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Regulatory News
the latest actions of agencies monitoring health care

DHSS Publishes CCHD Final Rule

Staff Contact: Sarah Willson

On Oct. 2, the final rule concerning critical congenital heart disease was published in the Missouri Register. As noted in the final rule, no changes were made from the proposed rule filed in May. The rule goes into effect Thursday, Nov. 2. MHA is hosting a webinar on the CCHD reporting requirements on Thursday, Nov. 9. The Missouri Department of Health and Senior Services indicates compliance with reporting through MoEVR will be expected for every newborn beginning Thursday, Nov. 30.

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Did You Miss An Issue Of MHA Today?

October 19, 2017
Physician Compare Preview Period Opens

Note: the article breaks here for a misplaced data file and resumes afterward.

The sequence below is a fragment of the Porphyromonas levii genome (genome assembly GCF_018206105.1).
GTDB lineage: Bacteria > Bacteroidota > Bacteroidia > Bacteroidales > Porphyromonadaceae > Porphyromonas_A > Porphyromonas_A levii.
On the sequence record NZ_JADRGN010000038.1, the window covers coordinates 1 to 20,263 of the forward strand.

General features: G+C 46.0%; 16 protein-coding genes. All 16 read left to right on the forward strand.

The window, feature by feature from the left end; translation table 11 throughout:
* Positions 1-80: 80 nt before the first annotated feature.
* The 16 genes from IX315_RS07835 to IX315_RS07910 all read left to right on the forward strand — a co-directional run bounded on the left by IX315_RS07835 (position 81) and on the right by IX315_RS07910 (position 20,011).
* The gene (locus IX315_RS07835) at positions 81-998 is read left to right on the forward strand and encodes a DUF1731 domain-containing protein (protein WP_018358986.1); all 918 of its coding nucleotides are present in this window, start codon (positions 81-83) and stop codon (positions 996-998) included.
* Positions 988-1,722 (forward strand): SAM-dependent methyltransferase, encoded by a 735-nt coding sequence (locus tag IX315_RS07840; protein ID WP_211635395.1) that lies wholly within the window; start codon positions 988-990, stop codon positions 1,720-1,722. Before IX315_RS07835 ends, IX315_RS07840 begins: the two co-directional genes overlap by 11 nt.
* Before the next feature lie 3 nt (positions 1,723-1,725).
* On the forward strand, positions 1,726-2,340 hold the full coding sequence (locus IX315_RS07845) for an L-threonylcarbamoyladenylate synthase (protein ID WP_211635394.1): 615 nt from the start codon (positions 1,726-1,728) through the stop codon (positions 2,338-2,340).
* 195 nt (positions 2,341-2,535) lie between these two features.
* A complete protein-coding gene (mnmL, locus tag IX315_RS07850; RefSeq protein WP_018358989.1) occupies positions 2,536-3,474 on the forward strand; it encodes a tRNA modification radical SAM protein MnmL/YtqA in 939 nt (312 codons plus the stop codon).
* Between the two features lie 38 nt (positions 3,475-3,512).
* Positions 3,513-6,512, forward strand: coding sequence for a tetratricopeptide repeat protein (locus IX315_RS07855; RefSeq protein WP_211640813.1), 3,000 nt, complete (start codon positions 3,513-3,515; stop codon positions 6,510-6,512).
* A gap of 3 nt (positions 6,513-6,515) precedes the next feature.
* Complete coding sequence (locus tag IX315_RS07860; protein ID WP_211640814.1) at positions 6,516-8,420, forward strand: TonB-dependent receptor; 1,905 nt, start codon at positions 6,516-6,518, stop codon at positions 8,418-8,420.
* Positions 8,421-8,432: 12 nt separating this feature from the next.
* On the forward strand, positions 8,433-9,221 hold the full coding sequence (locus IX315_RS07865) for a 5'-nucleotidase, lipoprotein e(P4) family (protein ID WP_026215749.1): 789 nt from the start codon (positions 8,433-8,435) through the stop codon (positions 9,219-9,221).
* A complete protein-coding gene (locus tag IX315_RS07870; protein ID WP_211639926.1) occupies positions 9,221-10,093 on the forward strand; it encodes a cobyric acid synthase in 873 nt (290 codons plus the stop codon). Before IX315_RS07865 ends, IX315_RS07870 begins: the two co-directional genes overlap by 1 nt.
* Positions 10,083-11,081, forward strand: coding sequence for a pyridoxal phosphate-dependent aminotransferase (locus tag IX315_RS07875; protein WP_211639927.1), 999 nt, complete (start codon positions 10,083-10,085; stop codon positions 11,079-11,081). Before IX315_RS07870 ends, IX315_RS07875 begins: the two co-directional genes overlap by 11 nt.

MLN Connects Provider eNews Available
Participate In National Prescription Drug Take Back Day On Oct. 28
National Flu Vaccination Campaign Underway
Mercy And Washington County Memorial Hospital Expand Management Agreement

October 18, 2017
Health Literacy Month Focuses Providers On Communication
Kindred Hospital Northland Names New CEO

October 17, 2017
HealthCurve Analytics And SpectraMedix Host MIPS And APM Webinar
International Infection Prevention Week Underway
HHS Declares Wildfire Public Health Emergency; CHA Establishes Hospital Employee Relief Fund

October 16, 2017
MO HealthNet To Begin Denying Claims For Unregistered OPR Providers
MedPAC Updates Its Payment Basics Series
VA Proposes Prosthetic And Rehabilitative Device Rules

Consider This ...

The most joyful, productive, engaged staff feel both physically and psychologically safe, appreciate the meaning and purpose of their work, have some choice and control over their time, experience camaraderie with others at work, and perceive their work life to be fair and equitable.

Source: Institute for Healthcare Improvement